Philosophy-Neuroscience-Psychology (PNP) is an interdisciplinary program that provides an opportunity to examine the mind from a variety of perspectives. In addition to philosophy, neuroscience, and psychology, PNP draws from other disciplines whose investigations contribute to understanding the mind, including anthropology, biology, computer science, education, and linguistics. Each of the discipline employs different modes of inquiry to examine various aspects of the mind-brain.
- Neuroscience seeks to illuminate the workings of the mind by investigating the brain mechanisms that subserve them;
- Linguistics illuminates the mind by investigating one of its most complex products, language;
- Anthropology promotes insight into the mind by looking at the natural history and cultural diversity of humanity.
The goal of the major is to provide students with an appreciation of differences among approaches used by these and other disciplines that study human physiology, nature, and behavior, and an understanding of how they can provide converging perspectives on issues in cognition and action.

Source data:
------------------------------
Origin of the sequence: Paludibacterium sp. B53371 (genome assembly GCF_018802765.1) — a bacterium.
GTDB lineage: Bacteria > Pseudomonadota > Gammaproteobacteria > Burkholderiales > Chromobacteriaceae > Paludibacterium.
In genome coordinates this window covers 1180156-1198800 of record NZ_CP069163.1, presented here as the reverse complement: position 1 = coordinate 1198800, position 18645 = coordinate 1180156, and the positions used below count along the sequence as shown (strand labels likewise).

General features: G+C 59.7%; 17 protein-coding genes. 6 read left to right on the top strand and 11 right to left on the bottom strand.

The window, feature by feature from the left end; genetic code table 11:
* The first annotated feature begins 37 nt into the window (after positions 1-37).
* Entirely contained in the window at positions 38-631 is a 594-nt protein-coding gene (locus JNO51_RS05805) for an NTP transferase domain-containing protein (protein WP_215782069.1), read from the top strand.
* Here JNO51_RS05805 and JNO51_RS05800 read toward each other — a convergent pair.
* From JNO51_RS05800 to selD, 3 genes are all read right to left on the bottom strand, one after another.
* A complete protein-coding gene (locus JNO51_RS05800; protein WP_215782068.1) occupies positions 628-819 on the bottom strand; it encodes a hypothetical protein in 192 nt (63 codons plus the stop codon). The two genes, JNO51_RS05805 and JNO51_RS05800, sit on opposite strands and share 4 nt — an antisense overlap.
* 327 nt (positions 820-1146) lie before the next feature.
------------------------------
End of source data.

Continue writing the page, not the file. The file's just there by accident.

If you choose to major in PNP, you will learn to bring cutting edge work in the sciences to bear on some of the oldest questions in philosophy. At the same time, your studies will enable you to recognize the emergence of exciting new questions and how those might be answered. Examples include: Is the mind the same thing as the brain – are they a single biological entity? Or do minds contribute something distinctively non-biological? What is the nature of intelligence? Can a computer network ever be genuinely intelligent? What assumptions are made by cognitive psychologists when they divide mental activity into separate processes and use response times or other measures of task performance to describe those processes? What assumptions are made by neuroscientists when they use imaging techniques to determine where in the brain a cognitive process processes is carried out? What are we to make of Chomsky's claim that language is an innate 'mental organ' with a capacity to generate an infinite number of sentences? As a PNP major you will seek answers to questions such as these in courses offered by PNP and its affiliated departments.